Fall Protection For The Future?

Fall Protection For The Future?

05th August 2014

With falls from a height still topping the list of the major cause of injury in the workplace, we cannot become complacent when it comes to following the correct health and safety guidelines.  The UK Health and Safety Executive (HSE) recently updated the Work at Height Regulations 2005 (WAHR 2005) which new guidance on what is legally required by both employers and employees when work at height is being carried out.  More than a million UK businesses carry out some sort of Work at Height every year and there are 10 million employees involved in these activities.  That means 10 million people at risk on an annual basis, so following the correct rules and regulations really is essential.  Safety Ladders - NIOSH

However, there is news from the United States of some rather radical measures being encouraged in order to make working at height safer than ever before.  The US National Institute for Occupational Safety and Health (NIOSH) has just released a new publication entitled “Preventing Falls from Height through the Design of Embedded Safety Features”. 

This publication urges building designers, safety professionals and employers in the construction industry to consider the need to protect construction workers and repair and maintenance workers from potential fall hazards in a new and improved way.  This advocates that permanent fall protection features should be integrated into buildings which should eliminate the need to less effective temporary measures when work at height is being undertaken.

NIOSH’s hierarchy of controls for fall protection is as follows:

  • Eliminate of modify the fall hazard.  This should be done by either adopting a single level building design, rather than multiple level building design or by using permanent guardrails, parapet walls and other safety features which would separate workers from fall hazards.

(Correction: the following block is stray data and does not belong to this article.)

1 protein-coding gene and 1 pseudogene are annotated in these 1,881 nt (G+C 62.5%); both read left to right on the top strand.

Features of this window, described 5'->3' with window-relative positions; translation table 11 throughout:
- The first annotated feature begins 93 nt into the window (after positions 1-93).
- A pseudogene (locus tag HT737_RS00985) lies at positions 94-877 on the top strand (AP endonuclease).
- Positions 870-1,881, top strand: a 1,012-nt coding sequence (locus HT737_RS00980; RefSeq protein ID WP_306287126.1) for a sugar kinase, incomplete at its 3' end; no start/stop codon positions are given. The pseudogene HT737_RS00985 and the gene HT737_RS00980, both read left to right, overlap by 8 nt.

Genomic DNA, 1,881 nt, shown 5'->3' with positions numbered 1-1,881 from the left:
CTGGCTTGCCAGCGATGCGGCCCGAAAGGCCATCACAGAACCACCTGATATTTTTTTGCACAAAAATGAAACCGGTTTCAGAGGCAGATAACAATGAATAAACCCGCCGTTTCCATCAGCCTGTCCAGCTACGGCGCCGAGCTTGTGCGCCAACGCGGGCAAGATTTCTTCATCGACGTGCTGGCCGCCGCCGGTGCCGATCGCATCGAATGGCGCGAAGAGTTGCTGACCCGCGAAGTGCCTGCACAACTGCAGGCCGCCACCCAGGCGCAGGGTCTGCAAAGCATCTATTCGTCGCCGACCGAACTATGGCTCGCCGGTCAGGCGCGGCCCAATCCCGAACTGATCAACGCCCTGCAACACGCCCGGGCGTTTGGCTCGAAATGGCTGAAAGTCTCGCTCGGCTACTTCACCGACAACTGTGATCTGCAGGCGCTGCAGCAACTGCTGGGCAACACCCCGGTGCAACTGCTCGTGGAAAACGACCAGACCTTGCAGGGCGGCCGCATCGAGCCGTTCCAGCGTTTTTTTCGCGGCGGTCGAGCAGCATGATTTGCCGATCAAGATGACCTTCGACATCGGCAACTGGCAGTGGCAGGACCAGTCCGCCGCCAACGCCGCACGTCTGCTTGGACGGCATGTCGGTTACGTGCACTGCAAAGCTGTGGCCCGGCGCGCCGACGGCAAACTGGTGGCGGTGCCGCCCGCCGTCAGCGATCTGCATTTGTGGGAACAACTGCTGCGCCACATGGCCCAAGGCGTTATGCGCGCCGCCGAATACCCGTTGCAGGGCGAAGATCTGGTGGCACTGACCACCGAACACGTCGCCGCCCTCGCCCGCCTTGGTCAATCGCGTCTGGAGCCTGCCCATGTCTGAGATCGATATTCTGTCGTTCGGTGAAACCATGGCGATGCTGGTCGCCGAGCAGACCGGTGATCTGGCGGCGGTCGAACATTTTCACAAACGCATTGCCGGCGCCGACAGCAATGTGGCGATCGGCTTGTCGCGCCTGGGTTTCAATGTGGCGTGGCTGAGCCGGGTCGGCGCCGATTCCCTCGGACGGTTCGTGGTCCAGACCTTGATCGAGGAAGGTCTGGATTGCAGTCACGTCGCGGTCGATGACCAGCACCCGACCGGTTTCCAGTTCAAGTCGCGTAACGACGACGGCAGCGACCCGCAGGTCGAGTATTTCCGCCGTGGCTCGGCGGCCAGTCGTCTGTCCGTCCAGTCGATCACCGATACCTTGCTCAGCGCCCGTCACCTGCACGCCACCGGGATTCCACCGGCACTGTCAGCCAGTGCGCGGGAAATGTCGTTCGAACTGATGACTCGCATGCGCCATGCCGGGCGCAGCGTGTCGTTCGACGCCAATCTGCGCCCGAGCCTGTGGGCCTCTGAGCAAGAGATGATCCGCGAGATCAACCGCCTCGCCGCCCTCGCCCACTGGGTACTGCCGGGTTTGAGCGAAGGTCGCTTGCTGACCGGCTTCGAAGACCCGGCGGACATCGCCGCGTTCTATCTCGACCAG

• Provide a fall restraint system.  This would involve a method of securing workers via an anchor point, connector, lanyard, and body harness to prevent the worker from reaching the fall hazard.
  • Install a fall arrest system.  This would involve using anchor points, connectors, lanyards, and body harness and is designed to arrest a fall once is has begun.

Some of NIOSH’s recommendations make perfect sense:

  • During new construction, renovations or retrofits, a safety design review should be carried out to identify and consider tasks that could involve a fall hazard over the life cycle of the building/facility.
  • Permanent fall protection features should be installed during construction.
  • Commercial buildings can embed permanent equipment into steel or concrete parts of the building that can be used to set up fall protection systems.  These features could also be used to prevent falls during construction of the building as well as during building maintenance work that is carried out post-construction.
  • Existing fall protection systems should be tested by a qualified person to ensure that they are capable of withstanding intended loads.
  • Ensure that a competent person inspects and evaluates fall arrest systems for damage on a regular basis.

Architects and building designers do not always consider fall hazards during the design process and it is hoped that this publication will be the first step towards changing that.  It makes perfect sense as it is more cost effective to include these safety features into the building design rather than retro fit them at a later date.